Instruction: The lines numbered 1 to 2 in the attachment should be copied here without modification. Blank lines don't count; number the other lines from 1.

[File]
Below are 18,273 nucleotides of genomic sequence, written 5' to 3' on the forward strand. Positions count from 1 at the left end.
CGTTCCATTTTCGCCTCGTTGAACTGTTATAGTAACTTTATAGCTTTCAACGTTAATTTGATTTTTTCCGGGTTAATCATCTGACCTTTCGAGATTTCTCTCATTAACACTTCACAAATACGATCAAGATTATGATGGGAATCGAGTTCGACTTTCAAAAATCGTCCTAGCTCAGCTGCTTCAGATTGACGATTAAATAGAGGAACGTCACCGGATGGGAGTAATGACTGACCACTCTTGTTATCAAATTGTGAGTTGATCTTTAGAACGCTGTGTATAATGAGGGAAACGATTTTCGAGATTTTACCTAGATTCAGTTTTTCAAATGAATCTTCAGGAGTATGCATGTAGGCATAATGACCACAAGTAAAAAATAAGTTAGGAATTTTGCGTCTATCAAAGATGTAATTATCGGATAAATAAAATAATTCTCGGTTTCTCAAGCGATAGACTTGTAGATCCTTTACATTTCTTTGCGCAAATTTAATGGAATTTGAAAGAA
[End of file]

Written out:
Below are 18,273 nucleotides of genomic sequence, written 5' to 3' on the forward strand. Positions count from 1 at the left end.
CGTTCCATTTTCGCCTCGTTGAACTGTTATAGTAACTTTATAGCTTTCAACGTTAATTTGATTTTTTCCGGGTTAATCATCTGACCTTTCGAGATTTCTCTCATTAACACTTCACAAATACGATCAAGATTATGATGGGAATCGAGTTCGACTTTCAAAAATCGTCCTAGCTCAGCTGCTTCAGATTGACGATTAAATAGAGGAACGTCACCGGATGGGAGTAATGACTGACCACTCTTGTTATCAAATTGTGAGTTGATCTTTAGAACGCTGTGTATAATGAGGGAAACGATTTTCGAGATTTTACCTAGATTCAGTTTTTCAAATGAATCTTCAGGAGTATGCATGTAGGCATAATGACCACAAGTAAAAAATAAGTTAGGAATTTTGCGTCTATCAAAGATGTAATTATCGGATAAATAAAATAATTCTCGGTTTCTCAAGCGATAGACTTGTAGATCCTTTACATTTCTTTGCGCAAATTTAATGGAATTTGAAAGAA